> commissioners.
          > > I can only think of one sports commissioner who refused to toady
          to
          > > ownership and served the fans interests: Happy Chandler in
          baseball
          > > when he allowed the Dodgers to sign Jackie Robinson.
          > >
          > > Talking about the Flyers, what's interesting is that the Flyers
          > have
          > > the second best winning percentage after Montreal but have only
          won
          > > two Stanley Cups (their last being in 1975). That's a sad comment
          > on
          > > the state of the NHL playoff system. That's why I hate the
          present
          > > NHL playoff system.
          > >
          > > Matt
          > >
          >
        • John Serrati
          I am intrigued by people s negative comments concerning the playoff systems used in the 1970s through to today. Can people go further? What specifically are
          Message 4 of 9 , Dec 30, 2005
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            I am intrigued by people's negative comments concerning the playoff
            systems used in the 1970s through to today. Can people go
            further? What specifically are your gripes? What would you propose
            as an alternative? I am interested to hear.

            John



            Dr John Serrati
            Assistant Prof. of Classics and History
            John Abbott College
            Ste-Anne-de-Bellevue, Quebec
            H9X 3L9
            Canada

            (514) 457-6610 ext. 5992
          • Morey Holzman
            I hate this excuse, especially for people in authority. Anyone with true ethics and morals either changes the system and risk getting fired, or quits. No one
            Message 5 of 9 , Dec 30, 2005
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              I hate this excuse, especially for people in authority. Anyone with
              true ethics and morals either changes the system and risk getting
              fired, or quits.

              No one told Campbell he had to stay on the job for 30 years.

              Morey

              --- In hockhist@yahoogroups.com, "mhdibiase" <mhdibiase@y...> wrote:
              >
              > It's important to remember that in any sport the commissioner is
              > always hired to represent the interests of the owners. After all
              > they're the ones that hired him and pay his salary. The needs of the
              > players and the fans are secondary or tertiary or ancillary
              depending
              > on the interests involved.
            • Lloyd Davis
              Cough, cough. We re using Campbell and ethics and morals in the same sentence? Did someone say SkyShops? ... -- Lloyd Davis Communications 304-115 Danforth
              Message 6 of 9 , Dec 30, 2005
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                Cough, cough. We're using Campbell and "ethics and morals" in the same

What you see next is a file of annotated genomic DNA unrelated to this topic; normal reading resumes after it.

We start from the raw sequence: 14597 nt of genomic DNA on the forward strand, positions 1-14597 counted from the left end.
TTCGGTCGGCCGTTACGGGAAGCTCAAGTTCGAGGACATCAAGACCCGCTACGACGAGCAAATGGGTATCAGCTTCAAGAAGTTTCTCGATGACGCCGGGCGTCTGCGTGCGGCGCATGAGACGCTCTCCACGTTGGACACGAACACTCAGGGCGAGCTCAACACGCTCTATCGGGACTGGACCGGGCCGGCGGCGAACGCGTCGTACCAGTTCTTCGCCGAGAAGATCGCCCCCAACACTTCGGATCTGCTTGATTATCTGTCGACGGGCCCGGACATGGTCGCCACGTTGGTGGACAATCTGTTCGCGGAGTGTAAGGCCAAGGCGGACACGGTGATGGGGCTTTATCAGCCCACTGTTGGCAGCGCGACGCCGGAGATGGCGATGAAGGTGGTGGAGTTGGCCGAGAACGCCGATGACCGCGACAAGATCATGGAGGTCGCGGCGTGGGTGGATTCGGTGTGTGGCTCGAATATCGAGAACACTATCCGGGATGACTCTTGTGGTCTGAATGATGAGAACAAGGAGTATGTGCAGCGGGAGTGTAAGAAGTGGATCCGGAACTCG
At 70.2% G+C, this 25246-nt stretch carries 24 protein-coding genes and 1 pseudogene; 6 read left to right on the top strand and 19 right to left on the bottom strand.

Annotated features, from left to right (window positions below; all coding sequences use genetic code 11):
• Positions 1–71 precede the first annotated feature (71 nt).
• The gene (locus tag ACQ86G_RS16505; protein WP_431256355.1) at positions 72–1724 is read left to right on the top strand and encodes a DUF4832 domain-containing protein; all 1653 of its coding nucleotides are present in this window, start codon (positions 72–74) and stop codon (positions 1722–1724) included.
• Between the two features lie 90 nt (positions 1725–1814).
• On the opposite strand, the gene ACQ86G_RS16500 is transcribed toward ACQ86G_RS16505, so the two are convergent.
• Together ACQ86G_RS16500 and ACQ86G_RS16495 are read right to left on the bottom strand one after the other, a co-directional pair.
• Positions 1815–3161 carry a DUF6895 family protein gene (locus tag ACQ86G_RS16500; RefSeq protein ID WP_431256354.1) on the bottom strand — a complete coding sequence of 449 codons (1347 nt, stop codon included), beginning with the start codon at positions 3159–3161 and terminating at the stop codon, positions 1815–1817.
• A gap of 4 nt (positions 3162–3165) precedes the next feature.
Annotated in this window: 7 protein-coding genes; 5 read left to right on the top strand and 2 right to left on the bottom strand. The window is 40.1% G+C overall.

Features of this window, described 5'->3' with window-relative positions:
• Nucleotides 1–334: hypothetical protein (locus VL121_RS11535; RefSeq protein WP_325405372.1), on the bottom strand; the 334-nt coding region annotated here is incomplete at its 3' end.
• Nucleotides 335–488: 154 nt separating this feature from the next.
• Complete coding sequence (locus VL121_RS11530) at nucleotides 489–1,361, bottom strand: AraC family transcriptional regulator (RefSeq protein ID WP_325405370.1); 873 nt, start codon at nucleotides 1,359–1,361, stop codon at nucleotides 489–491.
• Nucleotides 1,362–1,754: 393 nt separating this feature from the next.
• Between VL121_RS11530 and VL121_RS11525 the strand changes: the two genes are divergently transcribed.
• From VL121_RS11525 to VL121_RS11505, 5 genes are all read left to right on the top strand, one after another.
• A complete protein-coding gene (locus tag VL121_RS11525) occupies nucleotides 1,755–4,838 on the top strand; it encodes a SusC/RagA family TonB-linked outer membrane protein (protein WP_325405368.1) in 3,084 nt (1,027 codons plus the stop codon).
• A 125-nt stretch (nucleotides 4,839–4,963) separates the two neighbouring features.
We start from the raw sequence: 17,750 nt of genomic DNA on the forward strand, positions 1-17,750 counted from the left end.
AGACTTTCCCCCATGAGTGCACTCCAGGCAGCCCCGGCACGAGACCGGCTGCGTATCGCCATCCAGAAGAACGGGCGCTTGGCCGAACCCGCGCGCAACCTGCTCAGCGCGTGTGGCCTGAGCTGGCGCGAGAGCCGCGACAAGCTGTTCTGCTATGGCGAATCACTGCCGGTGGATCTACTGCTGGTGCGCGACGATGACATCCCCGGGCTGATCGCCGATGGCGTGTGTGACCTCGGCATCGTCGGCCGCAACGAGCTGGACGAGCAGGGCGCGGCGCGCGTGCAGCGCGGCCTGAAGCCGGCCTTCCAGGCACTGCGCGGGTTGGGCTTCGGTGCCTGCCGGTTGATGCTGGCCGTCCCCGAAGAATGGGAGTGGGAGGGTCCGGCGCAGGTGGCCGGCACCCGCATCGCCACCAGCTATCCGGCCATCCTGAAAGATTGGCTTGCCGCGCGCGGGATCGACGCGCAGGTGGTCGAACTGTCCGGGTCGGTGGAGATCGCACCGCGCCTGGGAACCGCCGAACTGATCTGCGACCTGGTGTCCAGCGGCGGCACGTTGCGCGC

sentence? Did someone say SkyShops?


                on 12/30/05 2:39 PM, Morey Holzman at epenaltybox@... wrote:

                > Anyone with
                > true ethics and morals either changes the system and risk getting
                > fired, or quits.

                --
                Lloyd Davis Communications
                304-115 Danforth Ave., Toronto, ON M4K 1N2
                416 465 6999 /// 416 462 0230 (fax)
                ldavis@...
              • nieforth
                I was trying to avoid using that word. Joseph
                Message 7 of 9 , Dec 30, 2005
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                  I was trying to avoid using that word.

                  Joseph

                  ------

                  > SkyShops
                • J.P. Martel
                  ... I was also surprised to read that, and had started doing some match even before you put your post. I looked at the teams that won the Stanley Cup since the
                  Message 8 of 9 , Dec 30, 2005
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                    > --- In hockhist@yahoogroups.com, John Serrati <john.serrati@j...>
                    > wrote:
                    >
                    > I am intrigued by people's negative comments concerning the
                    > playoff systems used in the 1970s through to today. Can
                    > people go further? What specifically are your gripes?
                    > What would you propose as an alternative? I am interested
                    > to hear.

                    I was also surprised to read that, and had started doing some
                    match even before you put your post.

                    I looked at the teams that won the Stanley Cup since the beginning
                    of the NHL (I used the team that won the NHL championship for the
                    years that an NHL team didn't win the Cup, i.e. 1919 and 1925). I
                    didn't count last year obviously.

                    In those 87 seasons, the regular-season ranking of the Stanley